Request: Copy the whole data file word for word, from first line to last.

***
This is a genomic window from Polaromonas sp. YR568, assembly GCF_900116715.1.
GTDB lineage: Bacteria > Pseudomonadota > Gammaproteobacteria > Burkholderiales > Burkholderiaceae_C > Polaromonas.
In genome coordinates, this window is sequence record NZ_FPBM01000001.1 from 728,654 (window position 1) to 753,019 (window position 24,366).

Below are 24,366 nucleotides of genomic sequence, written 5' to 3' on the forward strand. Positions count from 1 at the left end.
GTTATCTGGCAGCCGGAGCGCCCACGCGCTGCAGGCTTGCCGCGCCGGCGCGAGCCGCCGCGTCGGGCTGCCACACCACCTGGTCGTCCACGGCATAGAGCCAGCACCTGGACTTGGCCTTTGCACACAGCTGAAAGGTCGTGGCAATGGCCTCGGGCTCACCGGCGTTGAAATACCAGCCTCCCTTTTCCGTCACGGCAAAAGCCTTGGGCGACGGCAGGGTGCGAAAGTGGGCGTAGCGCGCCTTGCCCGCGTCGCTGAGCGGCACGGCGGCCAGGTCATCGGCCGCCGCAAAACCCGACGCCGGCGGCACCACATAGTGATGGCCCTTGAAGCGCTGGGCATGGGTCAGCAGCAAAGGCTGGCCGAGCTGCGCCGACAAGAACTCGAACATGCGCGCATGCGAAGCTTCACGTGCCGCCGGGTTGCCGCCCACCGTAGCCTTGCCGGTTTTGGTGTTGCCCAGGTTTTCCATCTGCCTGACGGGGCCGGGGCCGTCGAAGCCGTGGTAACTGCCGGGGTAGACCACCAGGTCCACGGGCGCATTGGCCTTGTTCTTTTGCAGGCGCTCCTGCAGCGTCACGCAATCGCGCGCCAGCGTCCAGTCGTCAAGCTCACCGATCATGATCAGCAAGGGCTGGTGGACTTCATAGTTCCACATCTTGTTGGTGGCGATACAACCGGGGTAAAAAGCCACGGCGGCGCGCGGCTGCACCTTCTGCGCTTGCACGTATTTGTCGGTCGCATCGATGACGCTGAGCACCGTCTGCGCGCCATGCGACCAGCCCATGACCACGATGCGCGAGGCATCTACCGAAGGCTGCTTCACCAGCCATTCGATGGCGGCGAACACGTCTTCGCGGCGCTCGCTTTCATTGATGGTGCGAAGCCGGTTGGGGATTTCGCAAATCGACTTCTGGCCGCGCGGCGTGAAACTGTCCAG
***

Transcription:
This is a genomic window from Polaromonas sp. YR568, assembly GCF_900116715.1.
GTDB lineage: Bacteria > Pseudomonadota > Gammaproteobacteria > Burkholderiales > Burkholderiaceae_C > Polaromonas.
In genome coordinates, this window is sequence record NZ_FPBM01000001.1 from 728,654 (window position 1) to 753,019 (window position 24,366).

Below are 24,366 nucleotides of genomic sequence, written 5' to 3' on the forward strand. Positions count from 1 at the left end.
GTTATCTGGCAGCCGGAGCGCCCACGCGCTGCAGGCTTGCCGCGCCGGCGCGAGCCGCCGCGTCGGGCTGCCACACCACCTGGTCGTCCACGGCATAGAGCCAGCACCTGGACTTGGCCTTTGCACACAGCTGAAAGGTCGTGGCAATGGCCTCGGGCTCACCGGCGTTGAAATACCAGCCTCCCTTTTCCGTCACGGCAAAAGCCTTGGGCGACGGCAGGGTGCGAAAGTGGGCGTAGCGCGCCTTGCCCGCGTCGCTGAGCGGCACGGCGGCCAGGTCATCGGCCGCCGCAAAACCCGACGCCGGCGGCACCACATAGTGATGGCCCTTGAAGCGCTGGGCATGGGTCAGCAGCAAAGGCTGGCCGAGCTGCGCCGACAAGAACTCGAACATGCGCGCATGCGAAGCTTCACGTGCCGCCGGGTTGCCGCCCACCGTAGCCTTGCCGGTTTTGGTGTTGCCCAGGTTTTCCATCTGCCTGACGGGGCCGGGGCCGTCGAAGCCGTGGTAACTGCCGGGGTAGACCACCAGGTCCACGGGCGCATTGGCCTTGTTCTTTTGCAGGCGCTCCTGCAGCGTCACGCAATCGCGCGCCAGCGTCCAGTCGTCAAGCTCACCGATCATGATCAGCAAGGGCTGGTGGACTTCATAGTTCCACATCTTGTTGGTGGCGATACAACCGGGGTAAAAAGCCACGGCGGCGCGCGGCTGCACCTTCTGCGCTTGCACGTATTTGTCGGTCGCATCGATGACGCTGAGCACCGTCTGCGCGCCATGCGACCAGCCCATGACCACGATGCGCGAGGCATCTACCGAAGGCTGCTTCACCAGCCATTCGATGGCGGCGAACACGTCTTCGCGGCGCTCGCTTTCATTGATGGTGCGAAGCCGGTTGGGGATTTCGCAAATCGACTTCTGGCCGCGCGGCGTGAAACTGTCCAG